Latest news from Anna Dumitriu, NCTC Artist in Residence
New commissions and exhibitions
Following on from my talk at the ECCO XXXIX Conference about my role as NCTC Artist in Residence I wanted to share an update about my latest projects and exhibitions.
I’ve been very busy since my last update, obviously the pandemic seriously affected my ability to work in labs but I’ve been able to create new works using some of the DNA from the fascinating NCTC 3000 project which was surplus to requirements.
I was commissioned by Medical Museion in Copenhagen to make a new artwork for a show called “The World is in You” at the Kunsthal Charlottenborg called “Hypersymbiotics: Post Pandemic Edition” a strange apothecary box, which is part of a series of works I’ve made on the theme of future medicine, synthetic biology and how we might harness various properties of bacteria. The piece highlights, for example, the antimicrobial properties of a Bacillus cereus donated to the NCTC in 1942 by Sir Howard Florey and also includes ‘Psychobiotics’, a plasmid, which when inserted into a probiotic E. coli will cause it to produce serotonin in the human gut – potentially making the consumer of the bacteria happy (although the piece is also clear about the risks). That part was a collaboration with the 2015 UCL iGEM Team but I was able to get the plasmid remade with support from Genscript for this new piece. The show continues until 16th January 2022.
“The Birth of Snowflakes”, is a new artwork commissioned by Birmingham Open Media for an exhibition called “Atmospheric Encounters” which has now toured to the SOLU Space of the Bioart Society in Helsinki where it will be on show until 20th November 2021. Clouds have their own microbiomes, made up of bacteria, viruses and fungal spores, which have been swept up from the ground by wind and through evaporation, in order to hitch rides around the planet. Water vapour can collect on these tiny specks of organic matter and seed ice crystals which fall as snow, their intricate crystalline forms being sculpted through the effects of microgravity as they plummet back to Earth. Each of the snowflakes in the series was algorithmically generated from scientific data in the form of the code numbers allotted to samples or fragments of pathogenic micro-organisms which can be acquired by laboratories for use in research, mainly the NCTC numbers. The snowflakes were 3D printed in copper which is known for its antimicrobial properties and have been impregnated with the DNA or RNA of the microbes from which they were generated. The invisible biological material on the 3D printed snowflakes is sterile, and there is no clear evidence that microbes falling as snow can cause disease. The snowflakes are exhibited with a fragment of unprocessed copper ore which connects to notions of ‘bioprospecting’ – the idea of ‘mining’ extreme environments, such as the stratosphere for bacteria with novel properties.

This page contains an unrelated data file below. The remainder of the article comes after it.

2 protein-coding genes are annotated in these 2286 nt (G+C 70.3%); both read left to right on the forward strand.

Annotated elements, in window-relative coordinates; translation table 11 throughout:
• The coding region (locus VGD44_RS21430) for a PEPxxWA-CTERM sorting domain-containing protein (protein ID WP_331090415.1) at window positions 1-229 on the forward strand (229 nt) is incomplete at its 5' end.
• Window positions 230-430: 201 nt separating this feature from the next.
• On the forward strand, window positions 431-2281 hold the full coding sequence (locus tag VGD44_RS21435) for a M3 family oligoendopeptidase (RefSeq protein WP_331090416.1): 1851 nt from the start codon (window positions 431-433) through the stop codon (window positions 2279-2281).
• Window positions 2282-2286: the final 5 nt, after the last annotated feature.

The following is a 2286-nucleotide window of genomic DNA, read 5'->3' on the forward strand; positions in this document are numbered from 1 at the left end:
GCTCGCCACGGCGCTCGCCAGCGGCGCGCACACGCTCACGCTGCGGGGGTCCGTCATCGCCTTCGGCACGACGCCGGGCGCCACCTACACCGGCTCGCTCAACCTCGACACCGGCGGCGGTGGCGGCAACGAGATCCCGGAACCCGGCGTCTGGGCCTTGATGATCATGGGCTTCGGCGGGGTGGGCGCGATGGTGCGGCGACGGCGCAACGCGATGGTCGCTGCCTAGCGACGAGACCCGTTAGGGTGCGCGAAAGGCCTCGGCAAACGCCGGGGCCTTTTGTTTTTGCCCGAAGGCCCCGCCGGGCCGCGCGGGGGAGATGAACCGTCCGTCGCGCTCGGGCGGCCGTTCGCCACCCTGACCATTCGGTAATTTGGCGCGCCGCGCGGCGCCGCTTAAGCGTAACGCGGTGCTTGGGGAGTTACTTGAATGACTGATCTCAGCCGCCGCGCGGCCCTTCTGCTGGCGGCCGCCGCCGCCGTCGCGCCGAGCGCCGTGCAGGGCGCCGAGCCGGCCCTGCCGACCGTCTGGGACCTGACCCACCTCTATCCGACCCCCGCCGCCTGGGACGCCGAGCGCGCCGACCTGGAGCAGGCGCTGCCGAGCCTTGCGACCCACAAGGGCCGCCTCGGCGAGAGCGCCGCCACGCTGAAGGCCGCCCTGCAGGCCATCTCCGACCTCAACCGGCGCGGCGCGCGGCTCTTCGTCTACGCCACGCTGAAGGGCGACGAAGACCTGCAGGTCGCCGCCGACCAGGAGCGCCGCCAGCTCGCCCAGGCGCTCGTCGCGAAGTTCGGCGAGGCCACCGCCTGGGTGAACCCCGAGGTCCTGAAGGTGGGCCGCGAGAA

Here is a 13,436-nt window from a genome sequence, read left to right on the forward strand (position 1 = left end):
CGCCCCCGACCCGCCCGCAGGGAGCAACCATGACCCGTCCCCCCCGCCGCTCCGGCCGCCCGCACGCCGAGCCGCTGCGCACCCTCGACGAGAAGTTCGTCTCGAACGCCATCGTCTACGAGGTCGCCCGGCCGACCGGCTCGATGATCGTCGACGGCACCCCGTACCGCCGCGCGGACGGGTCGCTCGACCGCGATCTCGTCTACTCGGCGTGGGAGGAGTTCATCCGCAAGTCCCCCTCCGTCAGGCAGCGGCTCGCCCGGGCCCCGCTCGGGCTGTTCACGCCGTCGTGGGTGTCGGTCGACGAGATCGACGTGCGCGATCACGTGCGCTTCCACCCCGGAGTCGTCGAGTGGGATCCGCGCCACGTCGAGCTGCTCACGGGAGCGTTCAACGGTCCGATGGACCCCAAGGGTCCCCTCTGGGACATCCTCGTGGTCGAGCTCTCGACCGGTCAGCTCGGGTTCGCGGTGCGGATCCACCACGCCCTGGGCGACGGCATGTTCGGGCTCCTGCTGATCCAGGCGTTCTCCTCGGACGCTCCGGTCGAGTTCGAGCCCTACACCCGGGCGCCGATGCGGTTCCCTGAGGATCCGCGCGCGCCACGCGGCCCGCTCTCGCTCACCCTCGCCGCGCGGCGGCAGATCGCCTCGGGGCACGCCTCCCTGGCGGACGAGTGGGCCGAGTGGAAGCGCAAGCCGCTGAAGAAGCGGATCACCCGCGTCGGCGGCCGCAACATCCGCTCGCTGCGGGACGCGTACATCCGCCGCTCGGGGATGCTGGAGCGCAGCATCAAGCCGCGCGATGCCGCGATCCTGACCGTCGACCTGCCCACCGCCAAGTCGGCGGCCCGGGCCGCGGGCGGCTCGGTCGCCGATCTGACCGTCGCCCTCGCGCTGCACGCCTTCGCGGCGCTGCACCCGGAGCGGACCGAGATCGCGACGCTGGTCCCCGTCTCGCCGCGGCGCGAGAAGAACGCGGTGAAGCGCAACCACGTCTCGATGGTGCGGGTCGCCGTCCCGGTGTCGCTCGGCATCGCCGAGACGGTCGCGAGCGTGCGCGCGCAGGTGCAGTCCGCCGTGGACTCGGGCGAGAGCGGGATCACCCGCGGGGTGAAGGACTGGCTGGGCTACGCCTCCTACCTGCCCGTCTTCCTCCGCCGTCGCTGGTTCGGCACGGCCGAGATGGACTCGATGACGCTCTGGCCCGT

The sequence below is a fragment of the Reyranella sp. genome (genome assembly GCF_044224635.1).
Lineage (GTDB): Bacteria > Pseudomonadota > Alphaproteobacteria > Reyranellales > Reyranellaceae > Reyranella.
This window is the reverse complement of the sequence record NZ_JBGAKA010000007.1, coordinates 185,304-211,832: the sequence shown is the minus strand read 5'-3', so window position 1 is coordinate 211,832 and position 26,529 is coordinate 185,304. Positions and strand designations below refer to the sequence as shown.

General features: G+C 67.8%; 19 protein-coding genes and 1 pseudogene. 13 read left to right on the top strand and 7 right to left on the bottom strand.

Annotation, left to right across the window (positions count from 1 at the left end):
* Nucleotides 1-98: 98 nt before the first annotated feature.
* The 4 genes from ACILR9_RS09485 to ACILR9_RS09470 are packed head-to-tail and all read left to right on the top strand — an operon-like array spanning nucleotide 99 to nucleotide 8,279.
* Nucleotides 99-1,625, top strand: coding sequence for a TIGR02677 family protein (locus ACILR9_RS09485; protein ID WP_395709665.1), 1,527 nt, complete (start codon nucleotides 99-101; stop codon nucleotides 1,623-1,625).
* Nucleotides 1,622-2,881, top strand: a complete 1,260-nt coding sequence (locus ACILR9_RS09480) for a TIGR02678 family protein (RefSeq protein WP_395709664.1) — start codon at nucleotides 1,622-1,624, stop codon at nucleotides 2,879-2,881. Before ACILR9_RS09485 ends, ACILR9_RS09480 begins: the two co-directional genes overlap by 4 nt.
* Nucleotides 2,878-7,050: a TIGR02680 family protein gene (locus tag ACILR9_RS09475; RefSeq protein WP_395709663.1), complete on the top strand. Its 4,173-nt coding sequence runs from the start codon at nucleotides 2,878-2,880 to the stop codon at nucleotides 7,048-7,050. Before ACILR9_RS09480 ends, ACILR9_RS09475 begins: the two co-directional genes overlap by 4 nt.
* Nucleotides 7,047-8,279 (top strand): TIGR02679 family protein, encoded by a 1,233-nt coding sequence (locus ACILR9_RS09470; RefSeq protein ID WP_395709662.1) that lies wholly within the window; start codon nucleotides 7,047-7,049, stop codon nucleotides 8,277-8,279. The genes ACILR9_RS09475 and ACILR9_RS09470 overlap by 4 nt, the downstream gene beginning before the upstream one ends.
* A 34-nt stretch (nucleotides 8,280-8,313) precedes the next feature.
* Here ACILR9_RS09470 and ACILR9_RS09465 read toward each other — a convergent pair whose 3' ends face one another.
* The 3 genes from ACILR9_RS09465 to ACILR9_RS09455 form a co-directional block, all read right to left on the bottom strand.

The Plague Dress, made with the NCTC as discussed in previous updates, is now part of a major exhibition entitled Contagious! at Rijksmuseum Boerhaave, in Leiden. It is a particularly suitable location for the work as the museum was formerly a ‘Pest House’ for the care of Plague victims and holds van Leeuwenhoek’s microscopes, through which he first saw bacteria, in their collection. In a twist of fate, this long planned exhibition opening was delayed due to the COVID-19 pandemic but was finally opened by the King of the Netherlands on 16th July 2020, who was pictured standing next to the Plague Dress. The show will continue until at least 9th January 2022.
I’m also very excited to be developing a project around the collateral effects of the pandemic with a focus on antibiotic resistance, an issue I am passionate about, and as part of this I will be continuing to work with the NCTC but also with the Thomson group at the Wellcome Sanger Institute to tell the story of NCTC 30, the world’s oldest living cholera dating from 1915. The strain is resistant to penicillin but pre-dates the ‘antibiotic era’ by many years, demonstrating that antibiotic resistance is something bacteria have done in the environment for eons, but now we select for it by placing them under increased environmental pressure. I’m looking forward to getting back in the lab as soon as possible.
Written by Anna Dumitriu, October 2021. Image: Hypersymbiotics by Anna Dumitriu photo credit Anna Dumitriu.jpeg